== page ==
如何用CRC32作檔案驗證 
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引言: 請教各位先進前輩: 如WinRAR中有一欄位CRC32,及Lovema.exe(合併用愛的機器) 都是採用CRC32驗證,那如何以bcb實作,讀出某檔案的驗證碼呢? 不知是那個API或VCL....,感謝您! ==多看.多學.多聽==參考這一篇: 32 Bit CRC File Calculation >網<>路志<>工聯盟 href="http://www.vista.org.tw">http://www.vista.org.tw [ 發問前請先找找舊文章 ]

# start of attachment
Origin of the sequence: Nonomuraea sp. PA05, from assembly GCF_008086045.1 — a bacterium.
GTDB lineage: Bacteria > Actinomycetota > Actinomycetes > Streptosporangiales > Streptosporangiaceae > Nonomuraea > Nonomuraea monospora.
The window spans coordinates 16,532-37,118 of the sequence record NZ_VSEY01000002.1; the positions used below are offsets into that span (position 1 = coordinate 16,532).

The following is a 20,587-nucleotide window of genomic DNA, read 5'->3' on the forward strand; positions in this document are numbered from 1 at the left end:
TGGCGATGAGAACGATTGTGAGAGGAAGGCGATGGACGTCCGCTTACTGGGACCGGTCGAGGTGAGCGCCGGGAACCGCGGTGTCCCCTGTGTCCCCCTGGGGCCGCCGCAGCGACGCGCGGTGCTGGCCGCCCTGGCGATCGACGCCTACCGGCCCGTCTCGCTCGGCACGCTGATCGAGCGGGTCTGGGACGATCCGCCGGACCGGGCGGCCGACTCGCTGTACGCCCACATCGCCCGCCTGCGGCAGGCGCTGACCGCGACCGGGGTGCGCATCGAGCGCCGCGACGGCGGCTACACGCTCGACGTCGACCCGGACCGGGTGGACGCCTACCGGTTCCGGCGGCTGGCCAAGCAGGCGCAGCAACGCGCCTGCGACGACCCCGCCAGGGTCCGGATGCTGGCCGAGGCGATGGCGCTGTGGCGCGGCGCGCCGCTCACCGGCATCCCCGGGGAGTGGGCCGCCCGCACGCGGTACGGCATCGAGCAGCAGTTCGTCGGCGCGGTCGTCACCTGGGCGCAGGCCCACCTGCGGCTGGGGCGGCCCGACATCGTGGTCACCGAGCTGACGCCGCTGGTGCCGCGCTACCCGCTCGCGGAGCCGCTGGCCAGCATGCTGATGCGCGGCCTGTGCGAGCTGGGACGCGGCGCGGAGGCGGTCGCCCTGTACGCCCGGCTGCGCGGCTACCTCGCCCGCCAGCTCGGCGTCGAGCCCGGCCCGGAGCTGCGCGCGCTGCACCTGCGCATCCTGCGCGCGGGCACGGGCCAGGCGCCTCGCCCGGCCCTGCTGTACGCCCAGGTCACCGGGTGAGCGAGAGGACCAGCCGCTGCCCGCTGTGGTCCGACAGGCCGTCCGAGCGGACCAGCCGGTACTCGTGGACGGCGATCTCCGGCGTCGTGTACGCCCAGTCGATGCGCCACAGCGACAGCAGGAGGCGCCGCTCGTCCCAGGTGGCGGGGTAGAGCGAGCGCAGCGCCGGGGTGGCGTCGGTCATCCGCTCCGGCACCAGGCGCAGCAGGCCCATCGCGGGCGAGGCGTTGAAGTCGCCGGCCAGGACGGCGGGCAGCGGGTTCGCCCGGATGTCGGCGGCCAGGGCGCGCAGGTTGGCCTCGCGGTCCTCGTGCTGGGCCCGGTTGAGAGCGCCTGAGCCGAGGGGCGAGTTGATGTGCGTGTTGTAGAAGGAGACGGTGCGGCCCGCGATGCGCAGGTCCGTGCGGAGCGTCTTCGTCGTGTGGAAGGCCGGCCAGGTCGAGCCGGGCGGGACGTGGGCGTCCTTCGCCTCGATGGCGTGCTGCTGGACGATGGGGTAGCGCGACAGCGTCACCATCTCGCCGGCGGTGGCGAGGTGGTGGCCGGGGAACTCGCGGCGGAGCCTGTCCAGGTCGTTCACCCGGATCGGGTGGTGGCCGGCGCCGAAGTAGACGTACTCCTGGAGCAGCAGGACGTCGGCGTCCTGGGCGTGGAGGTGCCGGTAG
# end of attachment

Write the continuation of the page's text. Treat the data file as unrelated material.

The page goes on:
axsoft